Further evidence that America is being transformed into a genuine "warfare state" comes from a report in Wired magazine that the Pentagon is planning to unleash SEAL teams to attack and kill drug lords south of the U.S. border.
"According to anonymous Mexican and U.S. military sources cited by Proceso
from Spanish), the plan involves sending Navy SEALs by helicopter after the
Sinaloa Cartel kingpin, who is rumored to be hiding in the mountains of the
western Mexican states of Sinaloa and Durango. The SEALs would be divided into
two teams — one would land and attack, and the other would stay airborne —
assisted by three unmanned drones packing missiles.
"After locating El Chapo, the SEALs would “eliminate any of Chapo’s security
on the spot … as they did with the ‘Bin Laden’ operation,” according to
Proceso. If El Chapo is killed, the SEALs would take the kingpin’s body
with them. The plan is reported to have been ordered by the Pentagon and
Northern Command (NORTHCOM), which oversees military operations in North
America. If enacted, U.S. officials would observe from the White House and
NORTHCOM headquarters at Peterson Air Force Base in Colorado Springs. The plan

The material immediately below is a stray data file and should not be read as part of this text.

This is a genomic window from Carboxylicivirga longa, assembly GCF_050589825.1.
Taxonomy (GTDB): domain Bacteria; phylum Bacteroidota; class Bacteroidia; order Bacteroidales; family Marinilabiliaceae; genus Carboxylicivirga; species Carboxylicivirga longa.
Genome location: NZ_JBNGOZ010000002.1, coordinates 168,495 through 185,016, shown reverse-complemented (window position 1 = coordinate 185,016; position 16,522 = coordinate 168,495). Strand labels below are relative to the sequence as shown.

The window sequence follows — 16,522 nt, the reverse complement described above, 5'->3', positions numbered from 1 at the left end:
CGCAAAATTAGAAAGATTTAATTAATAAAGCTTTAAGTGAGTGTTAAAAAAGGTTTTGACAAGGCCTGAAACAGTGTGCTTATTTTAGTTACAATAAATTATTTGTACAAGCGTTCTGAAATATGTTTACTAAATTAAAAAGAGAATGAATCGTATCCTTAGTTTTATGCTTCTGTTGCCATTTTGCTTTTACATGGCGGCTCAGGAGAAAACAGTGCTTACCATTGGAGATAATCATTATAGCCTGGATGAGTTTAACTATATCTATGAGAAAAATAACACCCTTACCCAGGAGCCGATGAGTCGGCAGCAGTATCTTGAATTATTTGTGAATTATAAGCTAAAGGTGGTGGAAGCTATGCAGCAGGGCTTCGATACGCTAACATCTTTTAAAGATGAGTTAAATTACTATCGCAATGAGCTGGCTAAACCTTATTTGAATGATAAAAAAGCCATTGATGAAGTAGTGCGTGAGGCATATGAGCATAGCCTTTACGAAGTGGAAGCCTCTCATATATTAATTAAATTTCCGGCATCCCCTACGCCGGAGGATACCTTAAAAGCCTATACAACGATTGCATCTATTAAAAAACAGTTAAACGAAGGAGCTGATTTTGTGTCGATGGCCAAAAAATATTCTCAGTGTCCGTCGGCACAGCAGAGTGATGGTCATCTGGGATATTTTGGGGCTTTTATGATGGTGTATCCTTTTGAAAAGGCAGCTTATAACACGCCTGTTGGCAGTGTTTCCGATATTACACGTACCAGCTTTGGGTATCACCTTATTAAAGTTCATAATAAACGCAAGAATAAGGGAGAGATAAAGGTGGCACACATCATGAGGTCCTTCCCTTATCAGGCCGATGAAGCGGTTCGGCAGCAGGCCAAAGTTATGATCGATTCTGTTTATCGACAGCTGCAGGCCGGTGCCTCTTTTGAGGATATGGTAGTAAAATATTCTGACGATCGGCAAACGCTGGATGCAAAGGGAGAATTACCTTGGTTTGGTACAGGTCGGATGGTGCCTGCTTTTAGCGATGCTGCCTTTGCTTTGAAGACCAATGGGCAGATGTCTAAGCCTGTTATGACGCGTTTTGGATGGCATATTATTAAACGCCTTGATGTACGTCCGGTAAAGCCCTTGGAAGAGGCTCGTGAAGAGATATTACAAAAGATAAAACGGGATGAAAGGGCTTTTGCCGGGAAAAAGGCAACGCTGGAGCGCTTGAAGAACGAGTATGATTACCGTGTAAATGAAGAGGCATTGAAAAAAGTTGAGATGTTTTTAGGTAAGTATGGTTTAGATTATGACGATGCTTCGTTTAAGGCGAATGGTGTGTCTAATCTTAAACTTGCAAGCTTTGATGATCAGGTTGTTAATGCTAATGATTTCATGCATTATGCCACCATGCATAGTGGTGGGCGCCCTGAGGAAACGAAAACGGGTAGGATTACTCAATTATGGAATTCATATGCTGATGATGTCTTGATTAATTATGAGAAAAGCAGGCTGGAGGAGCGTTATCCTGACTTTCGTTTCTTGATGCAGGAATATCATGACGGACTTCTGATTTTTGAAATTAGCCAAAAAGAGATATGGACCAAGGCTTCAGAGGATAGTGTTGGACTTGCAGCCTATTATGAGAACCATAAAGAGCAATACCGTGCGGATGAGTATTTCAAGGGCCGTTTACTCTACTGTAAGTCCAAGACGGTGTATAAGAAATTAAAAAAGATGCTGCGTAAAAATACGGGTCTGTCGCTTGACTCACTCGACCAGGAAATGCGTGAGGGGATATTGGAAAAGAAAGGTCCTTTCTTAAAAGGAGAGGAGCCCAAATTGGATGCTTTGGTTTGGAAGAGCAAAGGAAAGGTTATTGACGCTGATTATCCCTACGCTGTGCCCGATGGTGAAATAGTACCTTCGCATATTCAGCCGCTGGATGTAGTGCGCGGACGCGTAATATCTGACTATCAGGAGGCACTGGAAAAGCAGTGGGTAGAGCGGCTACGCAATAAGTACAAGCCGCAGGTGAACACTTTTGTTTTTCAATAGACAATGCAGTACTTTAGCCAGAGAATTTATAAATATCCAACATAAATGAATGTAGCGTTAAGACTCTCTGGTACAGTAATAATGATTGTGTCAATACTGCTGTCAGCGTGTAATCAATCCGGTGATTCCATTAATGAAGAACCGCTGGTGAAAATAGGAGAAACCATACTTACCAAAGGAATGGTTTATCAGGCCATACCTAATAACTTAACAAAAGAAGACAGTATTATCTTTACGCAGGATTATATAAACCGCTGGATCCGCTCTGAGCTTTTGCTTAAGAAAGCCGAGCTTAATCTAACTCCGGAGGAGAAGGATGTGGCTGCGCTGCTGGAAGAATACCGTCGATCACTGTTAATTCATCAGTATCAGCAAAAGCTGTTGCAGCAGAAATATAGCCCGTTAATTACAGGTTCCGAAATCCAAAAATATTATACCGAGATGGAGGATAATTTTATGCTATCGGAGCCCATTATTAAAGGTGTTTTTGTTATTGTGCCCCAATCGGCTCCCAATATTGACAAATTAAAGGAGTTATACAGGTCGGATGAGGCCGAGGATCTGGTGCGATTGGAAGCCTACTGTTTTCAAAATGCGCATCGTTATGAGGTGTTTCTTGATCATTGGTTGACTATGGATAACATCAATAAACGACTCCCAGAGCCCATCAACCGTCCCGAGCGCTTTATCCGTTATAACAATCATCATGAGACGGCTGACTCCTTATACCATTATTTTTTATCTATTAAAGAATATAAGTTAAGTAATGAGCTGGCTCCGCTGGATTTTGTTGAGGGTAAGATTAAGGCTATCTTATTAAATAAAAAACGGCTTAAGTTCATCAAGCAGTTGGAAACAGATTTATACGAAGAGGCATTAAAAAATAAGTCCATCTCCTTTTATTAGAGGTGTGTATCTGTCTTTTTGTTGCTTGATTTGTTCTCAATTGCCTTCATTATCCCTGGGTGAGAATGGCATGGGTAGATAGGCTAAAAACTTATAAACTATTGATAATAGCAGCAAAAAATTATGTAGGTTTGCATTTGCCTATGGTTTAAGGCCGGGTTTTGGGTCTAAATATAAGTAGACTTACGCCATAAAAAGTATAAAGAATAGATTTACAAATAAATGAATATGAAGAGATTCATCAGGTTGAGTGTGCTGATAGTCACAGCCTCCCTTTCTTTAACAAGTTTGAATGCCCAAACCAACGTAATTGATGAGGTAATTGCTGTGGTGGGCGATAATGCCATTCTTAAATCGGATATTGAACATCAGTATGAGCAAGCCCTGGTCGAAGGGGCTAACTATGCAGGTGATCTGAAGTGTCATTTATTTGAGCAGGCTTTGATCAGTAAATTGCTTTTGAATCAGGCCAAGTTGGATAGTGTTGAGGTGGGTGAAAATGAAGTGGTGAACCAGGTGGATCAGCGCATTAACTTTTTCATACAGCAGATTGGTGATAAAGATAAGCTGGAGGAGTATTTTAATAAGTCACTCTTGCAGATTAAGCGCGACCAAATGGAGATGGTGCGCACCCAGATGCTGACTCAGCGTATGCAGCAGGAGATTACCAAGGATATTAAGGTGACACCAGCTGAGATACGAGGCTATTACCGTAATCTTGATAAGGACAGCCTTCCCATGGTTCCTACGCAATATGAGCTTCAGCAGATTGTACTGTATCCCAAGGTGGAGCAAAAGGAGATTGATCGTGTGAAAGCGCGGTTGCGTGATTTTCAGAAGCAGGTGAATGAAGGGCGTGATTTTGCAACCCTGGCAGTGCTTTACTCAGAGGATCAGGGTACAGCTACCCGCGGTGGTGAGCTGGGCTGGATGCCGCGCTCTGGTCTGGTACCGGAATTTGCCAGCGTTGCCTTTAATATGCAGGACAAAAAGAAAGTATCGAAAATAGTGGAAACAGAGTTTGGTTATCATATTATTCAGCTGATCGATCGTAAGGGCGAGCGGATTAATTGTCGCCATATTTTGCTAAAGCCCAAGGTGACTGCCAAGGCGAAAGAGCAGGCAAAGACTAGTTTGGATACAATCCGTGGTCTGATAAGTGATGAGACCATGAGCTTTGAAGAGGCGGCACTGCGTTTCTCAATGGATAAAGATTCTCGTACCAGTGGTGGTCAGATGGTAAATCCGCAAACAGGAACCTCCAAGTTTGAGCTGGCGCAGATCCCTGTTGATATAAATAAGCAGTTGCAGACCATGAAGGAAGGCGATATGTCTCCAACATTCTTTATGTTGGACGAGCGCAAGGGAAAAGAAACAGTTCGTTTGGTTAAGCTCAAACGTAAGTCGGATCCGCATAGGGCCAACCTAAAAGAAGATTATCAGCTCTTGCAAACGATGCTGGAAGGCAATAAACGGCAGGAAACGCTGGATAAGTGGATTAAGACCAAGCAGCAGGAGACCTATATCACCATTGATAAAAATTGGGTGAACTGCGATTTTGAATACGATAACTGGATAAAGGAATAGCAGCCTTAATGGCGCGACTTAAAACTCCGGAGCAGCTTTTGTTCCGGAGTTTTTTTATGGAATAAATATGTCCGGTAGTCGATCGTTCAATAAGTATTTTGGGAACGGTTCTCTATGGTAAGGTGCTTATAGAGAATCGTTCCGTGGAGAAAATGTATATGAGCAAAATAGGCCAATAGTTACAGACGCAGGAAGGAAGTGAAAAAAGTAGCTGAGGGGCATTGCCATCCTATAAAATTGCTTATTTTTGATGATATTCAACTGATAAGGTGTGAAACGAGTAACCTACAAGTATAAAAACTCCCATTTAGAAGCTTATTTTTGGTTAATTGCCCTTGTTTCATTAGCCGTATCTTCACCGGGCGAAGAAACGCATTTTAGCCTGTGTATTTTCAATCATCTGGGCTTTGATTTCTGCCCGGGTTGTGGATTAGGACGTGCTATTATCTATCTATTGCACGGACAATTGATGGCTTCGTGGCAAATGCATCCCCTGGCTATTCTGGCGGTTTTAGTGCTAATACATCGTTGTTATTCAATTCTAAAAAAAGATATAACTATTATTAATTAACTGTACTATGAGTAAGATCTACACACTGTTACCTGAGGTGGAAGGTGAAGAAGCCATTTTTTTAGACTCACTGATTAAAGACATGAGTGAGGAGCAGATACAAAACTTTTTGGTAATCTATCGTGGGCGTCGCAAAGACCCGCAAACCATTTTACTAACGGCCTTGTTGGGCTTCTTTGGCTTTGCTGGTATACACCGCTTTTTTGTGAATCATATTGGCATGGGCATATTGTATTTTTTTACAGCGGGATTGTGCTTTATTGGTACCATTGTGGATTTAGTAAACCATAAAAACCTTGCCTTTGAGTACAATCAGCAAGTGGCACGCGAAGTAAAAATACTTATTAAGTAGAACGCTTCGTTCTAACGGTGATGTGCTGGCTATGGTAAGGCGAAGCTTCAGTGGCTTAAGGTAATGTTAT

is also reported to be U.S.-only, excluding the Mexican military.
"...According to Proceso, outgoing President Felipe Calderón was
reportedly keen to the idea, but faced objections from the Mexican army and
navy. The Mexican navy — which includes Mexico’s marines — is one of the main
strike forces against the cartels. An American strike would also blatantly
violate Mexican law, which prohibits foreign military and law enforcement
agencies from operating on Mexican soil, except under tightly
controlled conditions and never armed.
"There’s also the risk of inflaming sentiment against the United
States. Although there’s a growing
minority of Mexican citizens who support greater U.S. involvement, including
intervention, the Mexican public is largely opposed to the idea. In 2011,
worsening drug violence and discussions of a greater U.S. intervention helped
contribute to a nadir in U.S.-Mexico relations. The Wall Street Journal
reported that Mexican officials were “enraged”
by the suggestion of sending U.S. troops. For criticizing the effectiveness of
the Mexican military, the former U.S. ambassador, Carlos Pascual, was
thrown out of the country. The $1.6 billion Merida Initiative, which
provides U.S. aid for Mexico’s military, has more political support but has
faced intense opposition from academics,
journalists and human rights activists."
The possibilities for unanticipated blowback from this sort of thing are considerable. America once ruled the roost over the OAS countries. The Monroe Doctrine established the U.S. as hegemon in South and Central America. Now those same countries are breaking free from what many see as generations of American control. The region's trade is now stronger with China than with the United States. The days where America could, with impunity, unleash unilateral, blatantly illegal military violence upon Latin America may be over and something like this could hasten that end.